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Distributed Data Processing. Topic 3. Outline. Data Processing Network Architecture for DDP Tiered Network Architecture Circuits. Data Processing. Centralized data processing Computer, data, control, staff and processing are centralized Distributed data processing (DDP)

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Presentation Transcript
  • Data Processing
  • Network Architecture for DDP
  • Tiered Network Architecture
  • Circuits
data processing
Data Processing
  • Centralized data processing
    • Computer, data, control, staff and processing are centralized
  • Distributed data processing (DDP)
    • May include centralized center plus satellite facilities
    • Involves distributed computer, data, and processing
    • Greater flexibility in meeting individual needs
    • More redundancy and more autonomy
reasons for ddp
Reasons for DDP
  • Need for new applications
    • On large centralized systems, development can take years
    • On small distributed systems, development can be component-based and very fast
  • Need for short response time
    • Centralized systems result in contention among users and processes
    • Distributed systems provide dedicated resources
networking implications
Networking Implications
  • Connectivity requirements
    • What links between components are necessary?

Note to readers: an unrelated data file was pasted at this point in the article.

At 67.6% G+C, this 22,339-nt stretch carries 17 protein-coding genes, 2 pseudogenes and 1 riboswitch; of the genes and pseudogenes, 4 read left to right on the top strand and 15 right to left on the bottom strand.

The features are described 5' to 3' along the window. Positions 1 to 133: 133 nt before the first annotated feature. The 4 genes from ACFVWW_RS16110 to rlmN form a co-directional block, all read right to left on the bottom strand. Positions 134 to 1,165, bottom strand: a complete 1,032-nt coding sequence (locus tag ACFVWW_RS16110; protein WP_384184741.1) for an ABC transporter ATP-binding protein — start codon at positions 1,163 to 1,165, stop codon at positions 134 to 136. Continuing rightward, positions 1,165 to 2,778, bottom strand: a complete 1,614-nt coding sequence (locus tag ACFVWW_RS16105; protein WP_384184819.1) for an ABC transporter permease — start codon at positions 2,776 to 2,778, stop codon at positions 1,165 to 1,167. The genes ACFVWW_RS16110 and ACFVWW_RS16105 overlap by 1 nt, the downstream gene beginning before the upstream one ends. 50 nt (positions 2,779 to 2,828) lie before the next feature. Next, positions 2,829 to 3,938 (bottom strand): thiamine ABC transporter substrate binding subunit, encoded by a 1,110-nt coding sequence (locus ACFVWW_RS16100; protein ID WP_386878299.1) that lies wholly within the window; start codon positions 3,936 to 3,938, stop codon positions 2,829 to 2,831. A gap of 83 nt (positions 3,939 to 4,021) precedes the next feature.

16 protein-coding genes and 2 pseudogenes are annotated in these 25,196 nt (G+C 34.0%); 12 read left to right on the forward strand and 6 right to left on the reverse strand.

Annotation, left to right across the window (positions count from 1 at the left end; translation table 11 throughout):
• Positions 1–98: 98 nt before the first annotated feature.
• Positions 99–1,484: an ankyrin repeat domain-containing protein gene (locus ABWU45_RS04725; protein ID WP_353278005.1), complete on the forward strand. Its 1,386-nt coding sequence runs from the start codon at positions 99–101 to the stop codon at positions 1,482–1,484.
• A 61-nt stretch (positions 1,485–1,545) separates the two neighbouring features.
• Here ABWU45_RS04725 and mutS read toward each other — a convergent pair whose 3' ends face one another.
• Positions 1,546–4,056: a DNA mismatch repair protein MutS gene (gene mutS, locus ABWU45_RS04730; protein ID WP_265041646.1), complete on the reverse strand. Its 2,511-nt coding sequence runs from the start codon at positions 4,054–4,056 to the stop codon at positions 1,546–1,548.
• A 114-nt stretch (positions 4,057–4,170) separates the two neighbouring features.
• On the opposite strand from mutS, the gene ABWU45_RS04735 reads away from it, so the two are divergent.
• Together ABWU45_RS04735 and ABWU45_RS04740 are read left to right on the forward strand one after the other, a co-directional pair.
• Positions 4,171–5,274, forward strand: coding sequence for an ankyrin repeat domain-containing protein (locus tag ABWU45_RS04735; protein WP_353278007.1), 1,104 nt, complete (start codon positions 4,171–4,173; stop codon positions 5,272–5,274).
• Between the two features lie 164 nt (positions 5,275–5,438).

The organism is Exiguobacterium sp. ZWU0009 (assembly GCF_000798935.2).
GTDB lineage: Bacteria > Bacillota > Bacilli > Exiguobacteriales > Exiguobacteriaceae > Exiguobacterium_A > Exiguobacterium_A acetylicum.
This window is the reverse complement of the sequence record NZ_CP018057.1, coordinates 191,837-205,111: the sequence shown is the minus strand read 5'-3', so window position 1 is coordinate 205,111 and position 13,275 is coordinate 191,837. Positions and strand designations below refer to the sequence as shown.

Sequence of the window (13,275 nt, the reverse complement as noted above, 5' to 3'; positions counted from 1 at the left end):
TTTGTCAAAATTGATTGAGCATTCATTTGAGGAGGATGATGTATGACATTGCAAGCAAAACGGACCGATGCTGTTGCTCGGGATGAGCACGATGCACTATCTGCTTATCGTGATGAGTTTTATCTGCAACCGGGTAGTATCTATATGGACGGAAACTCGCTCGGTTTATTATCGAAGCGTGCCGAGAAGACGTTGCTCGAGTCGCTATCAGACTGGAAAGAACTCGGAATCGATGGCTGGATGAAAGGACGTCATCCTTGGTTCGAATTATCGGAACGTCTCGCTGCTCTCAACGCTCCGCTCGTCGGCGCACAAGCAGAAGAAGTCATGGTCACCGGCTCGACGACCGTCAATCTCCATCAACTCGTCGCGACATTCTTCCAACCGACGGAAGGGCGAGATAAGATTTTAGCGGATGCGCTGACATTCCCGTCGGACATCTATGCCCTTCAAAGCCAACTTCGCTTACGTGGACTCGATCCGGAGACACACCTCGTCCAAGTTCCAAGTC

• Availability requirements
    • Percentage of time application or data is available to users
  • Performance requirements
    • Response time requirements
functions of data processing system
Functions of Data Processing System

The work done by any application program can be divided into four general functions:

  • data storage
  • data access logic
  • application logic
  • presentation logic
network architecture
Network Architecture

“Students list” link in course homepage:












Application Logic

Data Access Logic

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network architectures
Network Architectures

From a viewpoint of distributed application system, there are three fundamental network architectures:

  • Host-based networks: the host computer performs virtually all of the work
  • Client-based networks: the client computer performs virtually all of the work
  • Client-server networks: the work is shared between the hosts and clients
host based architectures
Host-Based Architectures

The very first data communications networks were host-based, with the host computer performing all four functions. The clients enabled users to send and receive messages to and from the host computer.

This very simple architecture often works very well. Application software is developed and stored on one computer and all data are on the same computer.

client based architectures
Client-Based Architectures

In the late 1980s, there was an explosion in the use of microcomputers and microcomputer-based local area networks.

Part of this expansion was fueled by a number of low-cost, highly popular applications such as word processors, spreadsheets, and presentation graphics programs.

client based architectures12
Client-Based Architectures

With client-based architectures, the clients are microcomputers on a local area network, and the host computer is a server on the same network.

This simple architecture often works well. However, as the demands for more and more network applications grow, the network circuits can become overloaded.

client based architectures13
Client-Based Architectures

Example: Novell NetWare 3.12

client server architectures
Client-Server Architectures

More organizations today are moving to client-server architectures.

Client-Server attempts to balance the processing between the client and the server by having both do some of the processing.

costs and benefits of client server architectures
Costs and Benefits of Client-Server Architectures